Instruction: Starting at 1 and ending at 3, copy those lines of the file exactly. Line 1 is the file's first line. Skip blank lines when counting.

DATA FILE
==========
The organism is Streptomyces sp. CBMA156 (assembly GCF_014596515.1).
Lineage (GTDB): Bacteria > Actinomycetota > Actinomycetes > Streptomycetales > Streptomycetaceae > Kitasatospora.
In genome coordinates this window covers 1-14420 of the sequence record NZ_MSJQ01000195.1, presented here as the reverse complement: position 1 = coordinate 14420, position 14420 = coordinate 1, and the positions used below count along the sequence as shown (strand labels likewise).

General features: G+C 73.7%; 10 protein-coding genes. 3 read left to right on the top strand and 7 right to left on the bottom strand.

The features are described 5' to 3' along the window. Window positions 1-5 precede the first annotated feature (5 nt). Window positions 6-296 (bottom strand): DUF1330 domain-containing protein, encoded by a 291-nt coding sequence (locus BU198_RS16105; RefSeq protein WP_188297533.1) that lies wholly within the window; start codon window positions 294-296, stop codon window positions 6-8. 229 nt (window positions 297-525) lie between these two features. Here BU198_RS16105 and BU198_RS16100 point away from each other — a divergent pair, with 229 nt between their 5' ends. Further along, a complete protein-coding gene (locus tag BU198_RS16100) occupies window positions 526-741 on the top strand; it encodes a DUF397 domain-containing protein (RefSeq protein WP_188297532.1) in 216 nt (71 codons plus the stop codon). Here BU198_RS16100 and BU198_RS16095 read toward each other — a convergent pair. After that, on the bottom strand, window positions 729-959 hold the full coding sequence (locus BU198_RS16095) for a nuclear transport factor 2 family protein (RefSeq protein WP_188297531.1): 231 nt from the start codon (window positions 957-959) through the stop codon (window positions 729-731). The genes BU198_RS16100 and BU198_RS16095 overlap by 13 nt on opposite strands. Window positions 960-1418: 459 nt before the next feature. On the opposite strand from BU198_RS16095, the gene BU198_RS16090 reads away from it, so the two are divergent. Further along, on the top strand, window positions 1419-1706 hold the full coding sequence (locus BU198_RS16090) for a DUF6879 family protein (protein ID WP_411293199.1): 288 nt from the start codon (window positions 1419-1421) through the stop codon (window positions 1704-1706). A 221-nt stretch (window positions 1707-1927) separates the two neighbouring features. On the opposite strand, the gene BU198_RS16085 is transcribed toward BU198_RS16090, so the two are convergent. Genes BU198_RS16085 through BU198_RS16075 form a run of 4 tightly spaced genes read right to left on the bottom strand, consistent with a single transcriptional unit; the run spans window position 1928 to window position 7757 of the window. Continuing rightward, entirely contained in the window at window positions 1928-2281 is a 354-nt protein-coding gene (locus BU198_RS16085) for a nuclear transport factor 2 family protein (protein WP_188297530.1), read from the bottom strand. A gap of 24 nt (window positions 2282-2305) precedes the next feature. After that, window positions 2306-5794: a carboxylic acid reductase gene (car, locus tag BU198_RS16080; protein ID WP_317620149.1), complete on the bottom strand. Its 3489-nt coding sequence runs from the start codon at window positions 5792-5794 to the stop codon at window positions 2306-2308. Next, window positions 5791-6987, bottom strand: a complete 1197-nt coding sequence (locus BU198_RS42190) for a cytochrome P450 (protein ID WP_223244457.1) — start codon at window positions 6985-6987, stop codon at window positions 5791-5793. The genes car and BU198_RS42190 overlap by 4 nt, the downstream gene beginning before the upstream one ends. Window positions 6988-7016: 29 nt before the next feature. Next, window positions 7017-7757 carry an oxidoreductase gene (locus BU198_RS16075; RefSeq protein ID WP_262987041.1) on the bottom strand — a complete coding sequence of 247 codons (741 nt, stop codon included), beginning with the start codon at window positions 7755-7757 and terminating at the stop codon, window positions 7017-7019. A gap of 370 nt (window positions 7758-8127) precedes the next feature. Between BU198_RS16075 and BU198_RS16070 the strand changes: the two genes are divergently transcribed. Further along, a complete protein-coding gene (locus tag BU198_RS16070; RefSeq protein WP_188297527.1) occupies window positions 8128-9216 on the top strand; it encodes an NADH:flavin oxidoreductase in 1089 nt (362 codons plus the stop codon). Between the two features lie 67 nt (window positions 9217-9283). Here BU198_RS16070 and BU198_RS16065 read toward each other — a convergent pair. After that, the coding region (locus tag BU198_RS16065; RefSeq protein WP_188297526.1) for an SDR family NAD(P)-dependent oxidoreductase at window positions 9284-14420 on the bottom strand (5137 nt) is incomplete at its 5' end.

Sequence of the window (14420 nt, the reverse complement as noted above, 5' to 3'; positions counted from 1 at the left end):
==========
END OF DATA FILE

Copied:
The organism is Streptomyces sp. CBMA156 (assembly GCF_014596515.1).
Lineage (GTDB): Bacteria > Actinomycetota > Actinomycetes > Streptomycetales > Streptomycetaceae > Kitasatospora.
In genome coordinates this window covers 1-14420 of the sequence record NZ_MSJQ01000195.1, presented here as the reverse complement: position 1 = coordinate 14420, position 14420 = coordinate 1, and the positions used below count along the sequence as shown (strand labels likewise).